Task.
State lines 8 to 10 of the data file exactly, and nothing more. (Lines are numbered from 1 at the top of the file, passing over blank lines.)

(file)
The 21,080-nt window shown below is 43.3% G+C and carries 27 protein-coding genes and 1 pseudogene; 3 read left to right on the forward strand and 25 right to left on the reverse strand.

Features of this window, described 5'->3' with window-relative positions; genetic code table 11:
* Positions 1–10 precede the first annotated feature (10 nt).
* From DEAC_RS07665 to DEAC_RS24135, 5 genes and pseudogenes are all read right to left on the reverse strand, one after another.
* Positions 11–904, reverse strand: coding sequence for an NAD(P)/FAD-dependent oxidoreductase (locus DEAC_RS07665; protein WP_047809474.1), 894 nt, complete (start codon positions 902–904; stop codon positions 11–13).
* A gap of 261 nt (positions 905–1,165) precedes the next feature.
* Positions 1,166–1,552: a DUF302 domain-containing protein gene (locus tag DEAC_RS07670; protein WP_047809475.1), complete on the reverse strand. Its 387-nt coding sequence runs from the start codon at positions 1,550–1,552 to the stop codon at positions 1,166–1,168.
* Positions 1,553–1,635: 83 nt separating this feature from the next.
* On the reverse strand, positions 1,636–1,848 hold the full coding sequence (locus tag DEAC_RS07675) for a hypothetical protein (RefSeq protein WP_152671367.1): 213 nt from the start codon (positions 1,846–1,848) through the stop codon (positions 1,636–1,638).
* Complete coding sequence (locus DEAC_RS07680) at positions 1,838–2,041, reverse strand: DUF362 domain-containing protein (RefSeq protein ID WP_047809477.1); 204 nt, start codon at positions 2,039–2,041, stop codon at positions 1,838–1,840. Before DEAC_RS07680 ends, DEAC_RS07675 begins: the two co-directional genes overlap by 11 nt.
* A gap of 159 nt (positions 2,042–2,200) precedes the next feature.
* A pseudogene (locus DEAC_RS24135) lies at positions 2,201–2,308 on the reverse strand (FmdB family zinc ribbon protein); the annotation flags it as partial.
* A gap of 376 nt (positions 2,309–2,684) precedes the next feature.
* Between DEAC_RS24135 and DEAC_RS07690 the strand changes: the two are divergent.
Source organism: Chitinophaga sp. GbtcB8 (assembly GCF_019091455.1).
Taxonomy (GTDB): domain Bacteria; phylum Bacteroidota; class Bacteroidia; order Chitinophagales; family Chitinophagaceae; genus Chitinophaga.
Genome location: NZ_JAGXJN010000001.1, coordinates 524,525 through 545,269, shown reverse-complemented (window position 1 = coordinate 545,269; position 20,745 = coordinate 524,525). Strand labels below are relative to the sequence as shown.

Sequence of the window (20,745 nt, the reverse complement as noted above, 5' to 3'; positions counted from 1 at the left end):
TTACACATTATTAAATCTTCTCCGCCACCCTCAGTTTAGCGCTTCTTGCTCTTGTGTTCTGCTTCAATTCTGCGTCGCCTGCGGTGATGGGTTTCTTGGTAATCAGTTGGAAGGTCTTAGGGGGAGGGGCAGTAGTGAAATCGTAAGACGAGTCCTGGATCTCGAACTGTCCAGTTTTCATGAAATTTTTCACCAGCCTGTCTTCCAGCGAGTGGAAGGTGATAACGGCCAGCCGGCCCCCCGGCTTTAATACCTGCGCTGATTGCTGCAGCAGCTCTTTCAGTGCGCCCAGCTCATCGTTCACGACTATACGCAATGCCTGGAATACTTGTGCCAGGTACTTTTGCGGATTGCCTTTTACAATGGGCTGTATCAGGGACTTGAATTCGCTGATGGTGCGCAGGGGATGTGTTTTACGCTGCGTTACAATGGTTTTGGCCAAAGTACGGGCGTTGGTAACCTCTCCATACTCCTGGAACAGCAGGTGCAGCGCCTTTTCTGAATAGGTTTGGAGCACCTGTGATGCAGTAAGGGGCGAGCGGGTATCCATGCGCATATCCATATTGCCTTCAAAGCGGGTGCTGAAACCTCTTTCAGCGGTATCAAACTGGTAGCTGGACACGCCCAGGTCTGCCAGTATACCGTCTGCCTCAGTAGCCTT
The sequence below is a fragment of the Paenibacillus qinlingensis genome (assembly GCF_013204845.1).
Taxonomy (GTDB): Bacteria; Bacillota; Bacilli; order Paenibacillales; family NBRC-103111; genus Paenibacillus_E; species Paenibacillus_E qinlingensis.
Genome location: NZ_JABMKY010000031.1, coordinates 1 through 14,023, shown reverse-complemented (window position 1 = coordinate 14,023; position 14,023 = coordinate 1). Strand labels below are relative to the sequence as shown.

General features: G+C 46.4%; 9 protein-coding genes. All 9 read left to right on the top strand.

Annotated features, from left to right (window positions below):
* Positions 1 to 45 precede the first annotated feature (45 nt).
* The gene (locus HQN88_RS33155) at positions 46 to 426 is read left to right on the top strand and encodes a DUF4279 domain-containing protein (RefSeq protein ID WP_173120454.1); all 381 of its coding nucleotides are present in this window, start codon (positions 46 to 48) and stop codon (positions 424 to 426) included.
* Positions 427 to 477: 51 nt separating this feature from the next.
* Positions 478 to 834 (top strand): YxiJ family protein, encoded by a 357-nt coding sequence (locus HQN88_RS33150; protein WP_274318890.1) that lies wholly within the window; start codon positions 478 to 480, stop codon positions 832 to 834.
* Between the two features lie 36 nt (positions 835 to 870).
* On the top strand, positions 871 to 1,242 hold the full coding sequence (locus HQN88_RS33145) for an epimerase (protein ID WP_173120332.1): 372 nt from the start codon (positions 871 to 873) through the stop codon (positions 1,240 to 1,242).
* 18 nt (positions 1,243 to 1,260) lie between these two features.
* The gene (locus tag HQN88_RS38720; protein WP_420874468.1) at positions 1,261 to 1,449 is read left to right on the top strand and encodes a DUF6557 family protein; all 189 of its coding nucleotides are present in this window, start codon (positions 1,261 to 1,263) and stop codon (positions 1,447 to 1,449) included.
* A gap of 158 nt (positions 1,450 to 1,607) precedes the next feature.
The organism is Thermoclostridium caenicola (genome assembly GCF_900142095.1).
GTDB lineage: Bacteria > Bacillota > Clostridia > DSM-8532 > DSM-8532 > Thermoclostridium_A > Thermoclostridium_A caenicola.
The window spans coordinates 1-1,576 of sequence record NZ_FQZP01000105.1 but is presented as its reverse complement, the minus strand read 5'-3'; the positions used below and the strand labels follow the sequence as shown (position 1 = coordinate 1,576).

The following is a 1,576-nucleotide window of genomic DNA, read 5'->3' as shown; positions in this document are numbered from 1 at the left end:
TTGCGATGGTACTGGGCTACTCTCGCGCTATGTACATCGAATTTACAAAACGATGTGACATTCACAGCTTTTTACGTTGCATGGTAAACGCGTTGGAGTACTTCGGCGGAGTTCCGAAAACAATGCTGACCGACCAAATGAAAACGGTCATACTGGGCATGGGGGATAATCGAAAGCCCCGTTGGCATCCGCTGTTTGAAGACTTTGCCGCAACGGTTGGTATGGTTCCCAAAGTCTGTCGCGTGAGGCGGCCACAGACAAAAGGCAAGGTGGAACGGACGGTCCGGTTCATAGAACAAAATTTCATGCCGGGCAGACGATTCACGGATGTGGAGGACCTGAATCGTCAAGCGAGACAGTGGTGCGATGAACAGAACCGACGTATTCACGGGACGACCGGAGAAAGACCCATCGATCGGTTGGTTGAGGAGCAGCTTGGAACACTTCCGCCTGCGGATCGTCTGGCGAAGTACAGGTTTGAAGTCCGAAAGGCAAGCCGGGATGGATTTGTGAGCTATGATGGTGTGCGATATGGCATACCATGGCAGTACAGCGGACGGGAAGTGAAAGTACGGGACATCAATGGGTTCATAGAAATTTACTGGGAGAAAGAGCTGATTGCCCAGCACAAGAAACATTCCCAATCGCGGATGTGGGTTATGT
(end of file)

* Positions 1,553–1,635: 83 nt separating this feature from the next.
* On the reverse strand, positions 1,636–1,848 hold the full coding sequence (locus tag DEAC_RS07675) for a hypothetical protein (RefSeq protein WP_152671367.1): 213 nt from the start codon (positions 1,846–1,848) through the stop codon (positions 1,636–1,638).
* Complete coding sequence (locus DEAC_RS07680) at positions 1,838–2,041, reverse strand: DUF362 domain-containing protein (RefSeq protein ID WP_047809477.1); 204 nt, start codon at positions 2,039–2,041, stop codon at positions 1,838–1,840. Before DEAC_RS07680 ends, DEAC_RS07675 begins: the two co-directional genes overlap by 11 nt.